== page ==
The new initiatives defined by new industrial relations focus on communications skills, new job designs and participation from employees and managers. Among the three mechanisms is the idea of intergroup contact, where companies need to rely on contact among and between employees and managers in order to enhance the development of interpersonal relationships (Beardwell, 1996).

Developing interpersonal relationships is impacts productivity in a variety of ways; Employees and managers working together and building interpersonal relationships are more likely to find common interests and realize that "negative perceptions they hold of each other are inaccurate" (Beardwell, 1996; Allen, 1986; Allen and Stephenson, 1983). Cooperative relationships result in increased production; the establishment of interpersonal relationships is the basis for cooperation and collaboration. The creation of interpersonal relationships is evident in Japanese transplants within the UK (Beardwell, 1996).

Working relationships in a Japanese model factory would be represented as a partnership, one that "depends on mutual co-operation and understanding," or in essence a contract in which each partner is committed to the overall success of a venture or work project (Beardwell, 1996; Oki, 1990).

The next mechanism utilized is creation of "super-ordinate goals" which are goals that supersede sectional goals and which cannot be achieved unless managers and employees work together to realize their success and achievement (Beardwell, 1996). In this case, in essence what is good for the goose is good for the gander; what benefits the worker must also benefit the company and vice versa. Thus the company and employee merge into one to foster super-ordinate goals and realize the overall success and profitability of a company (Beardwell, 1996).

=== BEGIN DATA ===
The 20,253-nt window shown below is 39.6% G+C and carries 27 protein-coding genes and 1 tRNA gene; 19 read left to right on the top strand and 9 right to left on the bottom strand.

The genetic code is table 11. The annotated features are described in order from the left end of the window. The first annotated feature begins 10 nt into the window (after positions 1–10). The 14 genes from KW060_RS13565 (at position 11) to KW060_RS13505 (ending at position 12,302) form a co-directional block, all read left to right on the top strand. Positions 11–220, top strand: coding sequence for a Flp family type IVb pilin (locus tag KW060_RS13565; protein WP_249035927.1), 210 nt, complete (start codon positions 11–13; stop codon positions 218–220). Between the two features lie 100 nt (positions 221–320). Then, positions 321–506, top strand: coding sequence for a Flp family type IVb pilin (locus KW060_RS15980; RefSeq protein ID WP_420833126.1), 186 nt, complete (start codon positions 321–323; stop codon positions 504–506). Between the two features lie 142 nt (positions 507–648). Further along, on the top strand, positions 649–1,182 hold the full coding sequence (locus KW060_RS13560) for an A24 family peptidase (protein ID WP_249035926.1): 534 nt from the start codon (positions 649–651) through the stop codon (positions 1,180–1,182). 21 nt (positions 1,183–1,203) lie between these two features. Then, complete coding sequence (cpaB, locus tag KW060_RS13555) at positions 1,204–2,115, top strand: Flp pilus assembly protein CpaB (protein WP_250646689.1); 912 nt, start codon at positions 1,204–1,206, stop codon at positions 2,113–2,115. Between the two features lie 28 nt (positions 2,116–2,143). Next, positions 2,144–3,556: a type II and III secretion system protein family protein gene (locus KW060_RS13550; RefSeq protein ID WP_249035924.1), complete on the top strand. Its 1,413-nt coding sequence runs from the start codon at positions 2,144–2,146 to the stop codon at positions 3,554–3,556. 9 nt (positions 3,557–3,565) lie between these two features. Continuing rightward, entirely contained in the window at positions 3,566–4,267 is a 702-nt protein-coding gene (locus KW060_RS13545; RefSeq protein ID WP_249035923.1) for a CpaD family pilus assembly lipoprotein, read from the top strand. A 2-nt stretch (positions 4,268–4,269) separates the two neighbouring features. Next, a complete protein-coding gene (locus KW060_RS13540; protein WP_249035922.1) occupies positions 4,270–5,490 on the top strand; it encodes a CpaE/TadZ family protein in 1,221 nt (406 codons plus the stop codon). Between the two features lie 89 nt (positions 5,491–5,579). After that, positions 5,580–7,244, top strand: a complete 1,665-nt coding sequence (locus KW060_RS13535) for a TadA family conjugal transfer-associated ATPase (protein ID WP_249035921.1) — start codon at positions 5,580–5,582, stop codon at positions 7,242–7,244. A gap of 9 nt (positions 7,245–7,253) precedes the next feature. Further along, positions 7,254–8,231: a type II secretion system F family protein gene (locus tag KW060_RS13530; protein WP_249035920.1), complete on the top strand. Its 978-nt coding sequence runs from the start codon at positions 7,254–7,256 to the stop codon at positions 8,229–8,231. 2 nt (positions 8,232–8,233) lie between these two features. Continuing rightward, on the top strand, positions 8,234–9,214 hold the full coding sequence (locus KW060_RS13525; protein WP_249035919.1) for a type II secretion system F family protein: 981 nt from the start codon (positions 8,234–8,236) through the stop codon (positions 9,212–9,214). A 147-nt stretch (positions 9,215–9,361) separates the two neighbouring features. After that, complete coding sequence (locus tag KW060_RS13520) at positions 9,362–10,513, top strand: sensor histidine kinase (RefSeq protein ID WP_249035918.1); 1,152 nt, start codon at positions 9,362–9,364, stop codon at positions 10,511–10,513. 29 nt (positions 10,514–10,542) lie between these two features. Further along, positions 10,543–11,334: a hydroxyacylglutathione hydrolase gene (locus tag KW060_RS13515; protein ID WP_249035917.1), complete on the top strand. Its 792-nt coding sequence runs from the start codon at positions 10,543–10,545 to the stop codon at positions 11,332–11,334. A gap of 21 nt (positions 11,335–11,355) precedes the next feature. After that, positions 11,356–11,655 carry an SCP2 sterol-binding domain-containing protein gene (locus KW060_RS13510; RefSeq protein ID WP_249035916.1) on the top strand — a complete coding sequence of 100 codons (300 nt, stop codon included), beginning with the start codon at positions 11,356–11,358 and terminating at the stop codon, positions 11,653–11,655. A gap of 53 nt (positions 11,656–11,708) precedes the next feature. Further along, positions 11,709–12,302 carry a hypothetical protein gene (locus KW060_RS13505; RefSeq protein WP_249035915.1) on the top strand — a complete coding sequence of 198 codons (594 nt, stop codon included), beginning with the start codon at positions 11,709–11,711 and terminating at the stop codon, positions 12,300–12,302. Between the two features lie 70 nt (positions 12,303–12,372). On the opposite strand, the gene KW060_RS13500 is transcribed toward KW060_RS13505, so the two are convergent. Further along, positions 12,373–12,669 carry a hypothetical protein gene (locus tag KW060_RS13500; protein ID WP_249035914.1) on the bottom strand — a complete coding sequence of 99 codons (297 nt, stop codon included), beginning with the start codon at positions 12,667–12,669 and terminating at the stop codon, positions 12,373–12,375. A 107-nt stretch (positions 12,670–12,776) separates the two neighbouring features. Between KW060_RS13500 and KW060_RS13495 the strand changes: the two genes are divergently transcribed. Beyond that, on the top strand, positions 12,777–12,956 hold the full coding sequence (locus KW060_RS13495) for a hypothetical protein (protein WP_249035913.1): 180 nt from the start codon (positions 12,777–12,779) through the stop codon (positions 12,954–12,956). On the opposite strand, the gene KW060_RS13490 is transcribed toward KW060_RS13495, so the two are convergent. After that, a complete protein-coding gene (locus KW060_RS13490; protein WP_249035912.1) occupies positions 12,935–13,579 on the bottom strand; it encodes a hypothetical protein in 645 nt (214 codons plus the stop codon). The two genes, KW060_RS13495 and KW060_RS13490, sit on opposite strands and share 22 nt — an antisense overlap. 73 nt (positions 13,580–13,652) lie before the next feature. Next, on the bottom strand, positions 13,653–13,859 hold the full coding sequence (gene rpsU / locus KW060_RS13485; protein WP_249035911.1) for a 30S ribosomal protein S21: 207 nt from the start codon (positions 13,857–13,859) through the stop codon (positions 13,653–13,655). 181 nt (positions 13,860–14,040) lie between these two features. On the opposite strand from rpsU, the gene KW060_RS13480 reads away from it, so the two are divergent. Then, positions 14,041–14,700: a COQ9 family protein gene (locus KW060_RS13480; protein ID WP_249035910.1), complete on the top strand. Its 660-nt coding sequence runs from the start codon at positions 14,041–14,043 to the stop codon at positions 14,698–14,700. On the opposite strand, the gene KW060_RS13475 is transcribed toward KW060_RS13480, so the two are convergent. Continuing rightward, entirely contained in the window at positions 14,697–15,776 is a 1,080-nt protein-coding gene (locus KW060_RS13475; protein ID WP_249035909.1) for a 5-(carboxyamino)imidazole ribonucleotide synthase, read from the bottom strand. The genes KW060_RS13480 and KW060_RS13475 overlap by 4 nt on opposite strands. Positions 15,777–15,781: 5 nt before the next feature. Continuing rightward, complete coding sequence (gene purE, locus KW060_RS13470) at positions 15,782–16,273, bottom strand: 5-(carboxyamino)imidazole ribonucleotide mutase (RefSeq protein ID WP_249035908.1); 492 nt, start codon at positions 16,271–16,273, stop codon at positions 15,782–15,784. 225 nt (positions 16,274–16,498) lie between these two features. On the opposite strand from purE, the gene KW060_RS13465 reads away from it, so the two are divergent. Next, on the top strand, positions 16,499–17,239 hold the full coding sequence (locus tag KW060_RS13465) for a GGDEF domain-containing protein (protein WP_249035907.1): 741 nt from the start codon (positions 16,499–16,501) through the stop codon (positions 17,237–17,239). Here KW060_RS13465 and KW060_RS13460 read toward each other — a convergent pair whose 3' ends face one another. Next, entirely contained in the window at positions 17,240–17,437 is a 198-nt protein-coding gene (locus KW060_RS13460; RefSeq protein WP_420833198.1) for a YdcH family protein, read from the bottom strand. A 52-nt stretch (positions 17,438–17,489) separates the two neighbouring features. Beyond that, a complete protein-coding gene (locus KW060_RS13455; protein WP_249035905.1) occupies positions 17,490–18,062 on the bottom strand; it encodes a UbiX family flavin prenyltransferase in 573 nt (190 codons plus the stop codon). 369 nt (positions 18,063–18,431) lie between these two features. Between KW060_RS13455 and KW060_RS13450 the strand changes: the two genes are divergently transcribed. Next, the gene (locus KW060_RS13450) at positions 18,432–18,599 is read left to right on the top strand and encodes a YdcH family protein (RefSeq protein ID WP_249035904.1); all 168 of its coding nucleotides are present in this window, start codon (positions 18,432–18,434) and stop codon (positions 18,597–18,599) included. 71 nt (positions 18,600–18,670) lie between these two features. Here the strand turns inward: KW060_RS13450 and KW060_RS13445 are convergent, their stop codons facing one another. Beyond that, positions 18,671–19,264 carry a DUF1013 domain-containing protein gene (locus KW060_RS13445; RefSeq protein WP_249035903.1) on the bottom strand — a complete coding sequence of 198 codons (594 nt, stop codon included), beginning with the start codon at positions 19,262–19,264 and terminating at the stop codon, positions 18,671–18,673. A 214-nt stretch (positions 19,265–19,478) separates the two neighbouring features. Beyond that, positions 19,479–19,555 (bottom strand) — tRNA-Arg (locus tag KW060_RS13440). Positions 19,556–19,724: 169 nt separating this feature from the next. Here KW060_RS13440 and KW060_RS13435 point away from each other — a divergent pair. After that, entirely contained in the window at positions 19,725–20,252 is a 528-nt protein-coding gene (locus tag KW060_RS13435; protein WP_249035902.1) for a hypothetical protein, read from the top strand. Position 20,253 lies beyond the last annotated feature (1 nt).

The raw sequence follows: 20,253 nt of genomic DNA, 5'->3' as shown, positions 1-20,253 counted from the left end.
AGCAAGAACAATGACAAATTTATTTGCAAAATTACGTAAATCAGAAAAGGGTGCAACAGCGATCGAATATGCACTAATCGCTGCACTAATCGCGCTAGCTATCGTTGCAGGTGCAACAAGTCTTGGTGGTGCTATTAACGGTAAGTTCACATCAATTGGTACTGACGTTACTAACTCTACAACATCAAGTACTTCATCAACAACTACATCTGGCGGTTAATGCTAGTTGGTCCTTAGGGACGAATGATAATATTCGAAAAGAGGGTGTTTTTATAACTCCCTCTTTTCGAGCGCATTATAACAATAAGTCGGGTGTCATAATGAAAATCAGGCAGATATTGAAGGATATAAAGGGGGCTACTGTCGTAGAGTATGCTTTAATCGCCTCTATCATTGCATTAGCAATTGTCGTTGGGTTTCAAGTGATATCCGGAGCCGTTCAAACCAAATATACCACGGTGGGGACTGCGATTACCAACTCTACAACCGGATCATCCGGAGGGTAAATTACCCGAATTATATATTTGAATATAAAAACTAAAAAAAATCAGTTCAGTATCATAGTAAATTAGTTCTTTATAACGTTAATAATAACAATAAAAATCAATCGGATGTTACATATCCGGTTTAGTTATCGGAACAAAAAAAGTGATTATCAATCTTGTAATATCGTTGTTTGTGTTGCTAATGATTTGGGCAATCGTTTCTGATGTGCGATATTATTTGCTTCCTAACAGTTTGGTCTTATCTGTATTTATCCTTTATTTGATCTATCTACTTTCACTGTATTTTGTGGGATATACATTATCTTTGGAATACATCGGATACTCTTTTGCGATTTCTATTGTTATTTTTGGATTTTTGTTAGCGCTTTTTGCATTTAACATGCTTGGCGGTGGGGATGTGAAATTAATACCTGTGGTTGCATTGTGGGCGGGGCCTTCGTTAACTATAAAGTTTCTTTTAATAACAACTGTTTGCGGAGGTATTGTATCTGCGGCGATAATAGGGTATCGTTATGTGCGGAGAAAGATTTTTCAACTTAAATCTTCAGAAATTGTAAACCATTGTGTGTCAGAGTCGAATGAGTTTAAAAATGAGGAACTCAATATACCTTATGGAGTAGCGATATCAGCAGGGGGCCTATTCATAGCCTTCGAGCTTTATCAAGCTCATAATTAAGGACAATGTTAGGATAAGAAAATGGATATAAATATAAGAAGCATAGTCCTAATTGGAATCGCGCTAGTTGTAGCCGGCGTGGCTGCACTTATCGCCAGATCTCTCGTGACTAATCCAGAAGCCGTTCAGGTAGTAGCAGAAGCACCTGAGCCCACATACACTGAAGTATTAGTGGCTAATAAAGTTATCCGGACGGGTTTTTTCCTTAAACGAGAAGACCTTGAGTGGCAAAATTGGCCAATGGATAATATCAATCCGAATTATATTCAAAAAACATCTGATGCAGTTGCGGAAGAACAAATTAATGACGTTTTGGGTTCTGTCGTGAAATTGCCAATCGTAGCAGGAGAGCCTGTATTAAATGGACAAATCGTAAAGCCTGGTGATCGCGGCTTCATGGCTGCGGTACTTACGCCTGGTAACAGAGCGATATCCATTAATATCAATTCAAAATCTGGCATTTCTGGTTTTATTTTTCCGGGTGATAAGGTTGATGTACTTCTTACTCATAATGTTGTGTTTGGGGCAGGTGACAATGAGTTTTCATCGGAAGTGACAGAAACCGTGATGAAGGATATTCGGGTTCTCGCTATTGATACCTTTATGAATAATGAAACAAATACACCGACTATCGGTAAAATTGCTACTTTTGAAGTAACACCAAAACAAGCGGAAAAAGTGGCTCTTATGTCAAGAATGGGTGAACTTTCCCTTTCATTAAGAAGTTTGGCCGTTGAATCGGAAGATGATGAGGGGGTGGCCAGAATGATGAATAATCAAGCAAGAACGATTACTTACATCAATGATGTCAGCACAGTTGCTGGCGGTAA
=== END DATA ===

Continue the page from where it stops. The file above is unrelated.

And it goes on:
One example of super-ordinate goals is in a company handbook at a transplant company in the UK, which states that "all staff, whether management or employees, should follow the philosophy that we are one" (Hitachi, 1990; from Beardwell, 1996). Other wording that might be incorporated into handbooks or company policies, practices and procedures might include phrases such as "the good of the common interest" or anything which applies to the "mutual benefit" of a company (Beardwell, 1996).

The third mechanism identified as relative to Japanisation is based on the idea that worker attitudes and behaviour may be changed in the workplace (Beardwell, 1996). This idea is exemplified at one Japanese transplant within the UK, where a policy states to employees that "management will seek to use participative and cooperative practices in order to promote a positive and harmonious relationship between the Company and staff" (Beardwell, 1996; Pioneer, 1991).

This idea is contrary to the popular belief that worker interests differ from those of management; employees are lead to believe that it is in their best interests to work with management in a complementary rather than adversarial manner.